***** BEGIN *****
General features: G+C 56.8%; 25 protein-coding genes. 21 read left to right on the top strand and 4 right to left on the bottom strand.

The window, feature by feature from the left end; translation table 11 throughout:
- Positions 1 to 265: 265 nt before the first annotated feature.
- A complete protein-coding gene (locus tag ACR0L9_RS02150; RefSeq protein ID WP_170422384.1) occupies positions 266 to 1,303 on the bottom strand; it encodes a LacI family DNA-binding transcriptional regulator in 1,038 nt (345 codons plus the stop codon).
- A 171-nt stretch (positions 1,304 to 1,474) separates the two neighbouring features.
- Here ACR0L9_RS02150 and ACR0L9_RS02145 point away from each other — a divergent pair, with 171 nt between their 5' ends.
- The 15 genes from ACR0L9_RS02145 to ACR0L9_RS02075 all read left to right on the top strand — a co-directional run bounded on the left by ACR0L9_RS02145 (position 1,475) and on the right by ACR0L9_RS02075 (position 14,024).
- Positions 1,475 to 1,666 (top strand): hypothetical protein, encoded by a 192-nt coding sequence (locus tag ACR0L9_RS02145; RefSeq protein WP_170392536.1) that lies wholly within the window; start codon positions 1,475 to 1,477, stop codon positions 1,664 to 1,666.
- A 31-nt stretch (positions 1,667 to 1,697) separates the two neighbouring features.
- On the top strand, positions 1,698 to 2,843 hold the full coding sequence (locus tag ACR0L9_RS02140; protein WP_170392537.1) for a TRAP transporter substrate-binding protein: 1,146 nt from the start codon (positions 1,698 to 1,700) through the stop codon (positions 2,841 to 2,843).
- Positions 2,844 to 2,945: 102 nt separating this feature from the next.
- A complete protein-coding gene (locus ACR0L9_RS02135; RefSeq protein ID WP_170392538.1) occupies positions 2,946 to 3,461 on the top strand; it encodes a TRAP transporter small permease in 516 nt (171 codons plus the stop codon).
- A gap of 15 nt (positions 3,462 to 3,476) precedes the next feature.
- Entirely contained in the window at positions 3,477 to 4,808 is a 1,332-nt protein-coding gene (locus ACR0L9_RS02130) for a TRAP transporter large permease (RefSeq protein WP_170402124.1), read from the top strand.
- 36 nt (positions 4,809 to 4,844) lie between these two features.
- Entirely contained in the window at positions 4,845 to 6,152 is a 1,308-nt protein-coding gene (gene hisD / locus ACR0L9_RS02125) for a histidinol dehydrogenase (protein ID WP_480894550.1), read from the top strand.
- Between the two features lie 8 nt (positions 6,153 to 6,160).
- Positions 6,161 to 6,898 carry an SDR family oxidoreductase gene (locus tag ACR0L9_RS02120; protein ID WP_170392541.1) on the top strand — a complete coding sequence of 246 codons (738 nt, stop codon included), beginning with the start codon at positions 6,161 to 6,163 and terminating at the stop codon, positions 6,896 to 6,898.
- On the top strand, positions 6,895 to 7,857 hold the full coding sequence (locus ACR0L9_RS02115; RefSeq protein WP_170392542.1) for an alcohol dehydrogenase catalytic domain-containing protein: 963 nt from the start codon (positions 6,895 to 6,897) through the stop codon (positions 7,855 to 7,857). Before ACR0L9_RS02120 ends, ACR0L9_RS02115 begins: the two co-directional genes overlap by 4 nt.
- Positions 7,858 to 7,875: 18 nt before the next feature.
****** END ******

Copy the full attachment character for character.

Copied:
General features: G+C 56.8%; 25 protein-coding genes. 21 read left to right on the top strand and 4 right to left on the bottom strand.

The window, feature by feature from the left end; translation table 11 throughout:
- Positions 1 to 265: 265 nt before the first annotated feature.
- A complete protein-coding gene (locus tag ACR0L9_RS02150; RefSeq protein ID WP_170422384.1) occupies positions 266 to 1,303 on the bottom strand; it encodes a LacI family DNA-binding transcriptional regulator in 1,038 nt (345 codons plus the stop codon).
- A 171-nt stretch (positions 1,304 to 1,474) separates the two neighbouring features.
- Here ACR0L9_RS02150 and ACR0L9_RS02145 point away from each other — a divergent pair, with 171 nt between their 5' ends.
- The 15 genes from ACR0L9_RS02145 to ACR0L9_RS02075 all read left to right on the top strand — a co-directional run bounded on the left by ACR0L9_RS02145 (position 1,475) and on the right by ACR0L9_RS02075 (position 14,024).
- Positions 1,475 to 1,666 (top strand): hypothetical protein, encoded by a 192-nt coding sequence (locus tag ACR0L9_RS02145; RefSeq protein WP_170392536.1) that lies wholly within the window; start codon positions 1,475 to 1,477, stop codon positions 1,664 to 1,666.
- A 31-nt stretch (positions 1,667 to 1,697) separates the two neighbouring features.
- On the top strand, positions 1,698 to 2,843 hold the full coding sequence (locus tag ACR0L9_RS02140; protein WP_170392537.1) for a TRAP transporter substrate-binding protein: 1,146 nt from the start codon (positions 1,698 to 1,700) through the stop codon (positions 2,841 to 2,843).
- Positions 2,844 to 2,945: 102 nt separating this feature from the next.
- A complete protein-coding gene (locus ACR0L9_RS02135; RefSeq protein ID WP_170392538.1) occupies positions 2,946 to 3,461 on the top strand; it encodes a TRAP transporter small permease in 516 nt (171 codons plus the stop codon).
- A gap of 15 nt (positions 3,462 to 3,476) precedes the next feature.
- Entirely contained in the window at positions 3,477 to 4,808 is a 1,332-nt protein-coding gene (locus ACR0L9_RS02130) for a TRAP transporter large permease (RefSeq protein WP_170402124.1), read from the top strand.
- 36 nt (positions 4,809 to 4,844) lie between these two features.
- Entirely contained in the window at positions 4,845 to 6,152 is a 1,308-nt protein-coding gene (gene hisD / locus ACR0L9_RS02125) for a histidinol dehydrogenase (protein ID WP_480894550.1), read from the top strand.
- Between the two features lie 8 nt (positions 6,153 to 6,160).
- Positions 6,161 to 6,898 carry an SDR family oxidoreductase gene (locus tag ACR0L9_RS02120; protein ID WP_170392541.1) on the top strand — a complete coding sequence of 246 codons (738 nt, stop codon included), beginning with the start codon at positions 6,161 to 6,163 and terminating at the stop codon, positions 6,896 to 6,898.
- On the top strand, positions 6,895 to 7,857 hold the full coding sequence (locus ACR0L9_RS02115; RefSeq protein WP_170392542.1) for an alcohol dehydrogenase catalytic domain-containing protein: 963 nt from the start codon (positions 6,895 to 6,897) through the stop codon (positions 7,855 to 7,857). Before ACR0L9_RS02120 ends, ACR0L9_RS02115 begins: the two co-directional genes overlap by 4 nt.
- Positions 7,858 to 7,875: 18 nt before the next feature.